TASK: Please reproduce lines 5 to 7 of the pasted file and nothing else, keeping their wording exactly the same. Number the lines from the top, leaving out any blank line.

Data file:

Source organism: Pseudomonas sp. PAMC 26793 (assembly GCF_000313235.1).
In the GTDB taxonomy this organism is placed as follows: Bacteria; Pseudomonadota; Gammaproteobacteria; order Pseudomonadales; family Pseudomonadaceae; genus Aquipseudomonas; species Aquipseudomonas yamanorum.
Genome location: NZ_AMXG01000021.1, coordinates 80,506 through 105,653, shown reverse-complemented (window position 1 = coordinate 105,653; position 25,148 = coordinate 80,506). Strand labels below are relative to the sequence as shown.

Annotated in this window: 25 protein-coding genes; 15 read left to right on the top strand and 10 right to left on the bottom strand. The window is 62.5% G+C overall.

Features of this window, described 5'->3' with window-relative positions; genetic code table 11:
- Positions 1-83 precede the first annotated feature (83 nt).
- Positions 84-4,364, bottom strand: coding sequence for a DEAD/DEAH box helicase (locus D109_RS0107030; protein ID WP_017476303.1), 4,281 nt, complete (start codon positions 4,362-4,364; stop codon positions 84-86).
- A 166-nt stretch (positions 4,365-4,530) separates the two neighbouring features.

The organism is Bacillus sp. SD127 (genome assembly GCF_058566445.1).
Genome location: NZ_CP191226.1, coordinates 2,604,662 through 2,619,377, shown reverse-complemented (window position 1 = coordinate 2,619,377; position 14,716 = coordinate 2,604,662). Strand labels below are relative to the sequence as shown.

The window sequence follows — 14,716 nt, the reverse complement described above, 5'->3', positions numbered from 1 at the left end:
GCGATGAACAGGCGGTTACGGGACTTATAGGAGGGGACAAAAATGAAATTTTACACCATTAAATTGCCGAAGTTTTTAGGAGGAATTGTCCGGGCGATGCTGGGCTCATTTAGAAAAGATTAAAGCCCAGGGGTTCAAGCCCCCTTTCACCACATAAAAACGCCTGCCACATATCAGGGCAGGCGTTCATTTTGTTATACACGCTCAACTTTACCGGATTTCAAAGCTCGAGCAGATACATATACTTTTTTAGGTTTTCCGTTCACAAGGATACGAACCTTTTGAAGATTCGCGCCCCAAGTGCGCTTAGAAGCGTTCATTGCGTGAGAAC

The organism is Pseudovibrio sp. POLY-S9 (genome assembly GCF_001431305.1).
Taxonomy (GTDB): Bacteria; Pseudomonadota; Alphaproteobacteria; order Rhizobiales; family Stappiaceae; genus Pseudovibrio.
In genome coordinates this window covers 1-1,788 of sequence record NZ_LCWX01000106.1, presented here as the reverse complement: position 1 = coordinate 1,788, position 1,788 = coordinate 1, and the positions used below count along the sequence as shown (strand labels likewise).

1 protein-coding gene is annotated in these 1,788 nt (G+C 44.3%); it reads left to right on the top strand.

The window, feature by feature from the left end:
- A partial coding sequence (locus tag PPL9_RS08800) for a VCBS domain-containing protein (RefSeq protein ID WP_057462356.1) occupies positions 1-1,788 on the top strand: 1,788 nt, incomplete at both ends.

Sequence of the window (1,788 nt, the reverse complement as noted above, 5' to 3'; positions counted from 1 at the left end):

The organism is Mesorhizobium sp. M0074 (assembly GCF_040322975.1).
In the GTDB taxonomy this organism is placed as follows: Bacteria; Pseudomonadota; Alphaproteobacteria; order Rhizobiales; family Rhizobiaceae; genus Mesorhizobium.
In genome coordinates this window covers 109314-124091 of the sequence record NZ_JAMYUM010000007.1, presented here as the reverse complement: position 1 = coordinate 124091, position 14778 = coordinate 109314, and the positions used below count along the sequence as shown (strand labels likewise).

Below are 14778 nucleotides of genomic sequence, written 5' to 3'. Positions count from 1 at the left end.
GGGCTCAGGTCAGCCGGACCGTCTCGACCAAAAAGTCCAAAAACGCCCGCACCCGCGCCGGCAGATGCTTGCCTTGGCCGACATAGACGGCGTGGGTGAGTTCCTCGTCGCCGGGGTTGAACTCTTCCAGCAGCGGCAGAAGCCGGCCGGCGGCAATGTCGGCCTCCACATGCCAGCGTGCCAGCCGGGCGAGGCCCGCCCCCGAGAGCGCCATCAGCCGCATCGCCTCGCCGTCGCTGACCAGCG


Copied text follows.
Features of this window, described 5'->3' with window-relative positions; genetic code table 11:
- Positions 1-83 precede the first annotated feature (83 nt).
- Positions 84-4,364, bottom strand: coding sequence for a DEAD/DEAH box helicase (locus D109_RS0107030; protein ID WP_017476303.1), 4,281 nt, complete (start codon positions 4,362-4,364; stop codon positions 84-86).